The first to do the boogie for you all this evening is Canned Heat off their fine album Boogie With Canned Heat. This is a tune they made up as they went to introduce an early incarnation of the band to the world. It's called Fried Hockey Boogie.


    The next tune is actually off a DVD, but it's been covered by more men than Lauren Boebert and by a passle of women who didn't want to catch anything, but in this case it's sung by its creator, Townes Van Zandt. The DVD is Heartworn Highways which you should just go out and buy. The song is Pancho and Lefty.


    This is a song I've posted to this site before and damn well will again before I die. It's "Joanne", written by Michael Nesmith and first recorded on the album Magnetic South by Michael Nesmith and the First National Band.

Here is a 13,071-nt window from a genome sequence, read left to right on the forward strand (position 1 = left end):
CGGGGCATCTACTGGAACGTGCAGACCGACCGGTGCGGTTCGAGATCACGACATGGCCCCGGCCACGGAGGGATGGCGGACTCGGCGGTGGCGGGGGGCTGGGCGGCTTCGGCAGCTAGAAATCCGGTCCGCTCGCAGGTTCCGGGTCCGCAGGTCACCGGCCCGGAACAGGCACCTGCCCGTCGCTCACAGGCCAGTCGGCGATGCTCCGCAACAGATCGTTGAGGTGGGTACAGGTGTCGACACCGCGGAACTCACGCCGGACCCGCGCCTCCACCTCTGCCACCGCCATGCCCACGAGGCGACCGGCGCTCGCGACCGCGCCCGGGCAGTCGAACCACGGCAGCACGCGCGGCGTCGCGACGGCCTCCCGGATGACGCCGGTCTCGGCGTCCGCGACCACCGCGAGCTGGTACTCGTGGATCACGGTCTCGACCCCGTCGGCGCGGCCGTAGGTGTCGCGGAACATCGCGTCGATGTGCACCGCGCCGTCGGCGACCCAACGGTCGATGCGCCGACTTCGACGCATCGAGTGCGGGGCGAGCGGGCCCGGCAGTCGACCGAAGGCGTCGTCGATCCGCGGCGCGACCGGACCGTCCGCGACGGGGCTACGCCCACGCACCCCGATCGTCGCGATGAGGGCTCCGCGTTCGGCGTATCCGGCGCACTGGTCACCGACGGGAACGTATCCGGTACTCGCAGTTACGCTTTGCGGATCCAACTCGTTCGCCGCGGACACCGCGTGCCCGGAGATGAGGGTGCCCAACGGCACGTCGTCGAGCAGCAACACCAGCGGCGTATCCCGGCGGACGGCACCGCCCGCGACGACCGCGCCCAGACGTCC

And finally here's the great John Prine from his fine album Diamonds in the Rough with "The Great Compromise". Hint: this song ain't about drive-in movies.


    Thanks for listening, and don't forget to boogie ... boogie ... boogie.


    1. Never get out of the boat, man, and never forget to boogie. It's my natural state, even when there's no music at all, and I'm just horizontal in the recliner. That's my clandestine boogie.

      Canned Heat should be better remembered. One of the ways live music is better, the introductions rarely done on albums.

      Nothing but respect for the songwriter Mr Van Zandt, but ah, I think I'll stay under the covers.

      Nesmith would be welcome every Monday. He was the Lennon of the Monkees.

      Mostly it was you who turned me toward John Prine, and I thank you for that. On the bright side, he didn't have to share the popcorn...